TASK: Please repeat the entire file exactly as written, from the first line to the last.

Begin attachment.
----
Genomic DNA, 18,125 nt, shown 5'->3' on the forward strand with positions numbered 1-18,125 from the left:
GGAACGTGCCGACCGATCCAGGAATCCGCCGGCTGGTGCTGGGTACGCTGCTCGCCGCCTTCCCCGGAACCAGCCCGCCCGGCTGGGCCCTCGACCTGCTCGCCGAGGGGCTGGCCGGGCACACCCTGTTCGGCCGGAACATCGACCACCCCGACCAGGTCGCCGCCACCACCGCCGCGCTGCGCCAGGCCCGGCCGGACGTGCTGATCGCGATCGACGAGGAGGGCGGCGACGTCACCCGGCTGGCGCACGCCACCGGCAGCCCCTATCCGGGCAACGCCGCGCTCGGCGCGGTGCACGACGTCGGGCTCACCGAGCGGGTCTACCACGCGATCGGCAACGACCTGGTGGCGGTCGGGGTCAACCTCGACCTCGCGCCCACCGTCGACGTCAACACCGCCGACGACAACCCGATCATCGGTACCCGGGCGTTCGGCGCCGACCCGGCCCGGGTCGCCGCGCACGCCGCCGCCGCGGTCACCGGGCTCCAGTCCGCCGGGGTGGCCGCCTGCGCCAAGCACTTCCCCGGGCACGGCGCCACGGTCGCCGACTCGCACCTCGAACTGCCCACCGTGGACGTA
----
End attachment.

Genomic DNA, 18,125 nt, shown 5'->3' on the forward strand with positions numbered 1-18,125 from the left:
GGAACGTGCCGACCGATCCAGGAATCCGCCGGCTGGTGCTGGGTACGCTGCTCGCCGCCTTCCCCGGAACCAGCCCGCCCGGCTGGGCCCTCGACCTGCTCGCCGAGGGGCTGGCCGGGCACACCCTGTTCGGCCGGAACATCGACCACCCCGACCAGGTCGCCGCCACCACCGCCGCGCTGCGCCAGGCCCGGCCGGACGTGCTGATCGCGATCGACGAGGAGGGCGGCGACGTCACCCGGCTGGCGCACGCCACCGGCAGCCCCTATCCGGGCAACGCCGCGCTCGGCGCGGTGCACGACGTCGGGCTCACCGAGCGGGTCTACCACGCGATCGGCAACGACCTGGTGGCGGTCGGGGTCAACCTCGACCTCGCGCCCACCGTCGACGTCAACACCGCCGACGACAACCCGATCATCGGTACCCGGGCGTTCGGCGCCGACCCGGCCCGGGTCGCCGCGCACGCCGCCGCCGCGGTCACCGGGCTCCAGTCCGCCGGGGTGGCCGCCTGCGCCAAGCACTTCCCCGGGCACGGCGCCACGGTCGCCGACTCGCACCTCGAACTGCCCACCGTGGACGTA